In Order 2018-11 (issued June 21, 2018, effective August 1, 2018), the Kentucky Supreme Court amended the Kentucky Administrative Rules of Practice and Procedure for the Kentucky Court of Justice Electronic Filing Pilot Project (“eFiling rules”) in several notable ways.
First, new Section 4(2) states that no local rules, practices, procedures or orders of any district or circuit court may conflict with the eFiling rules. Previously, Section 4(1) merely stated (as it continues to) that to the extent the eFiling rules are inconsistent with any other rules (including local rules), the eFiling rules will control in cases subject to electronic filing.
Next, Section 5(11) now provides that an electronic signature may consist of an electronic image of an original handwritten signature. Previously that Section provided that an electronic signature consists of “/s/ typed name.”
The new rules change most of the rules’ references to hourly time to “the time zone of the receiving court” in deference to those venues in the Central Time Zone. Previously all times listed in the rules were in Eastern Time. The only continuing reference to Eastern Time is in Section 18(2)(b), which now provides that the AOC‘s eFiling help line is available on weekdays (not including holidays) between 8 AM and 5:30 PM Eastern Time.
In the new rules, the definition of “technical failure“ in Section 5(23) provides that such a failure “can also include the malfunctioning“ of an eFiler’s equipment. The prior rule stated that malfunctioning equipment “does not” qualify as a technical failure. The significance is that under Section 18(2), a technical failure causing prejudice to the eFiler can qualify for relief under certain circumstances.
Amended Section 6(1) now permits self-represented (i.e., pro se) parties who undergo AOC training (not just licensed attorneys who have undergone training and are representing themselves) to be authorized eFilers.
Amended Section 8(4)(b) now provides that an eFiler who is notified of an error, receives a return envelope from the clerk, and then makes corrections to the filing is “limited to [correcting] the specific error(s)” identified in the rejection notice. The prior rule contained no such limitation.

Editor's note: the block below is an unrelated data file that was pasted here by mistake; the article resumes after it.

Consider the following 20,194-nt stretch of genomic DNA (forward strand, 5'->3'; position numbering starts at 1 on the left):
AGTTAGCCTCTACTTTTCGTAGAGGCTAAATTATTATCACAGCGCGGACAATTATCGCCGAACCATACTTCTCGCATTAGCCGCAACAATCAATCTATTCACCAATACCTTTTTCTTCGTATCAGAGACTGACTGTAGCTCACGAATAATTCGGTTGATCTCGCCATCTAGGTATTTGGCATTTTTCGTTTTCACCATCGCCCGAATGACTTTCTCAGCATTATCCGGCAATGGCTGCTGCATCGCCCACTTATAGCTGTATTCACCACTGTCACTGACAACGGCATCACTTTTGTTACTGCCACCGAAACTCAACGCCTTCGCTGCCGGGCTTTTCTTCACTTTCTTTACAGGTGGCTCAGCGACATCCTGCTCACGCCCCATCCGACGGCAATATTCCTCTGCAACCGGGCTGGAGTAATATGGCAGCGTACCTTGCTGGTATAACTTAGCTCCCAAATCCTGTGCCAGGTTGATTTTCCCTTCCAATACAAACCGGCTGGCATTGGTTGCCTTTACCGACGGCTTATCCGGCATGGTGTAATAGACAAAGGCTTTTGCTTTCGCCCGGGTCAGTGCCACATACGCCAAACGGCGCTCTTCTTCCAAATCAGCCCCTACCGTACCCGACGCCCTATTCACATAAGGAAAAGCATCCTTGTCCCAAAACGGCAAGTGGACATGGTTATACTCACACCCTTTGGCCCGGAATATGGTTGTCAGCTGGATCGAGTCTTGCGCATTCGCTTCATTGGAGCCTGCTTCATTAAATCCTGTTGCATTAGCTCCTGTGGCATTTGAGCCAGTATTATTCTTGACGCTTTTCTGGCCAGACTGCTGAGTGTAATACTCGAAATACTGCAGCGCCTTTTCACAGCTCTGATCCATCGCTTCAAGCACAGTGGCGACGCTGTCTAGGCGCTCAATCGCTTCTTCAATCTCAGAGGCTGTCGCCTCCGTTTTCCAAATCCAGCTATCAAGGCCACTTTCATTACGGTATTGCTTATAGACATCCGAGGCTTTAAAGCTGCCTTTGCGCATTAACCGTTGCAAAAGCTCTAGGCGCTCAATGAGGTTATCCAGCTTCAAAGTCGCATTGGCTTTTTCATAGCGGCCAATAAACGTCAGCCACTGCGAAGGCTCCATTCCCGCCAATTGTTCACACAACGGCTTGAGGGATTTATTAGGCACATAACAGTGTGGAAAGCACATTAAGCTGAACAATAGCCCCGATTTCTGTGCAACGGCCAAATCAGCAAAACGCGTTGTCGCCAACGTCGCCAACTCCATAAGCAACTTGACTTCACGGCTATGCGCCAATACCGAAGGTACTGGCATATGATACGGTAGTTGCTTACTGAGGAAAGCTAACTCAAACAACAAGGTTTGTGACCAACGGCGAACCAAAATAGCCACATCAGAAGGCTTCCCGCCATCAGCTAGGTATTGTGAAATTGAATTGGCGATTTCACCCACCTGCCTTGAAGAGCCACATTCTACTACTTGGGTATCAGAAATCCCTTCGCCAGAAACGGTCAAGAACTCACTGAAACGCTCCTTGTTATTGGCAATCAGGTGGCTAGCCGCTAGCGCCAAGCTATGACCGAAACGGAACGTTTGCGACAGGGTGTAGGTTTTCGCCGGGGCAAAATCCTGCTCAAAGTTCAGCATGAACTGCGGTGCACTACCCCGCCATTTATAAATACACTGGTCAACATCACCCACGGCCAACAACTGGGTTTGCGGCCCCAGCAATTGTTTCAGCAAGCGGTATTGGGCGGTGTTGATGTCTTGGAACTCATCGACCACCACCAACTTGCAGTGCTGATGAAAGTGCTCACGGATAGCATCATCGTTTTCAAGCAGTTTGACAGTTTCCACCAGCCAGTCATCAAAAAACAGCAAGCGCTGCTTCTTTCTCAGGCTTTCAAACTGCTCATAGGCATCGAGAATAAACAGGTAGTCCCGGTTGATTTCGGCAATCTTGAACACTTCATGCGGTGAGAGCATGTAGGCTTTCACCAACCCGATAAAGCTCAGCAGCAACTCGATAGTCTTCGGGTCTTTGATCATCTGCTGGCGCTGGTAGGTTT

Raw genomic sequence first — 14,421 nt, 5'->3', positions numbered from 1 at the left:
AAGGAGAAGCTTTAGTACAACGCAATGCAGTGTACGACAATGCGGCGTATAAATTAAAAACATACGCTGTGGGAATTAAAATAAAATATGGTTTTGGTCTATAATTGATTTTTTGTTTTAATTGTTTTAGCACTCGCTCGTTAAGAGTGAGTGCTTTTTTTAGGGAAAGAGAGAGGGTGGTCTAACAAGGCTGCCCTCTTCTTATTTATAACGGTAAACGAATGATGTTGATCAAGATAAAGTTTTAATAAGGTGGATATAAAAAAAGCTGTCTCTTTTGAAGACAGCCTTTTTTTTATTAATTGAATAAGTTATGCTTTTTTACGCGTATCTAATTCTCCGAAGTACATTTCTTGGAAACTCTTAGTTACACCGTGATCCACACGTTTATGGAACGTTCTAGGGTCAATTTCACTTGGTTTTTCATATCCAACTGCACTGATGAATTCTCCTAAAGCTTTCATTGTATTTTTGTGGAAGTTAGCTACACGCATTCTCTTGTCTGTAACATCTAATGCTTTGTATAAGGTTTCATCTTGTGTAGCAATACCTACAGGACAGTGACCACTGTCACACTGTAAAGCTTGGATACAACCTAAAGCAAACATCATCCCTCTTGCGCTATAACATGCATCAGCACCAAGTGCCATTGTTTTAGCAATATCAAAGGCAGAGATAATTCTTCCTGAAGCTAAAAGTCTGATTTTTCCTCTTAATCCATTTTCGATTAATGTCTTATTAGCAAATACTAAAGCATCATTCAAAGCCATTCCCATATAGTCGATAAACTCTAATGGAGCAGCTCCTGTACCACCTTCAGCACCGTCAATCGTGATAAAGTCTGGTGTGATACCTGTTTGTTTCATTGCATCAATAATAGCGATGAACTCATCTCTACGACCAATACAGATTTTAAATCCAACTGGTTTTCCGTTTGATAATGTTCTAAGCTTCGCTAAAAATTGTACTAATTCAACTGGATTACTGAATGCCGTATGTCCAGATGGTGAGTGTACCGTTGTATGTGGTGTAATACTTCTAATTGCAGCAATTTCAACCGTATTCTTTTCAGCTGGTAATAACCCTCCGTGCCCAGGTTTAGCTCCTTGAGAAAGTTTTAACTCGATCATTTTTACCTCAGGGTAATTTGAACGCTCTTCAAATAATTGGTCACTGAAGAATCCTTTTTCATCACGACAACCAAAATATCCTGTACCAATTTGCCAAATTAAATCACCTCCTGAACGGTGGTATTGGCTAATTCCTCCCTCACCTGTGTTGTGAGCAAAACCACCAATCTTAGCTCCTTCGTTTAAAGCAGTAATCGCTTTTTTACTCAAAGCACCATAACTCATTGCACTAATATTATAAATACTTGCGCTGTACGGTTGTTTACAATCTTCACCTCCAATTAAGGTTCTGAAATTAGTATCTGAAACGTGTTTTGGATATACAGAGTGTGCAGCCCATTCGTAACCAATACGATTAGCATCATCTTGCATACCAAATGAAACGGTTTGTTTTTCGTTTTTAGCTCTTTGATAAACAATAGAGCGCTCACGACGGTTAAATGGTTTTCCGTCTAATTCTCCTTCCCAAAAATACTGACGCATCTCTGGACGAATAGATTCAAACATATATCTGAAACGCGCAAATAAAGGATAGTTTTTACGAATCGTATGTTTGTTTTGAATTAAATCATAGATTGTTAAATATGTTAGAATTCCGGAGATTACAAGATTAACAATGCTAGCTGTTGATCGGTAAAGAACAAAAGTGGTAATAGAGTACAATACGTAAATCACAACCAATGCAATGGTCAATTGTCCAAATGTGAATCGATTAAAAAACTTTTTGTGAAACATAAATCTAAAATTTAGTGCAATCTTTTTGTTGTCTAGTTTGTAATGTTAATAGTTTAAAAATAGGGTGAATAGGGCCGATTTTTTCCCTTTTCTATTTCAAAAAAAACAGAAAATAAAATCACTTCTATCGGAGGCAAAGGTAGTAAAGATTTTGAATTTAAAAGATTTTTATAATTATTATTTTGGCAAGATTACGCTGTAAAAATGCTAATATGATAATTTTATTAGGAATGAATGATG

New Section 9 governing discovery documents provides that discovery requests “and responses as identified in CR 5.06 and RCr 7.24 shall not be electronically filed” unless ordered by the court, to be used at trial, necessary to a pretrial motion, propounded with the summons and complaint, or filed by stipulation. The eFiling rules previously provided (in Section 11(7)) that the eFiling system “will not be used for the electronic exchange of discovery materials… that are not intended to be filed with the court” but then provided the exceptions now listed in Section 9 for when discovery requests or responses should be eFiled. See this 2010 blog post concerning the filing of discovery material generally. It should be noted that the most common practice among Kentucky litigators is not to conventionally file discovery responses, but the various rules relating to it are equivocal on the point. The eFiling rules certainly support the conclusion that discovery responses are not to be filed either electronically or in paper form unless one of the listed exceptions applies.
More to come in Part 2 of 2.
David Kramer is a Partner and Chair of the Litigation Section of DBL Law, with offices in Cincinnati, Ohio, and in Crestview Hills and Louisville, Kentucky.
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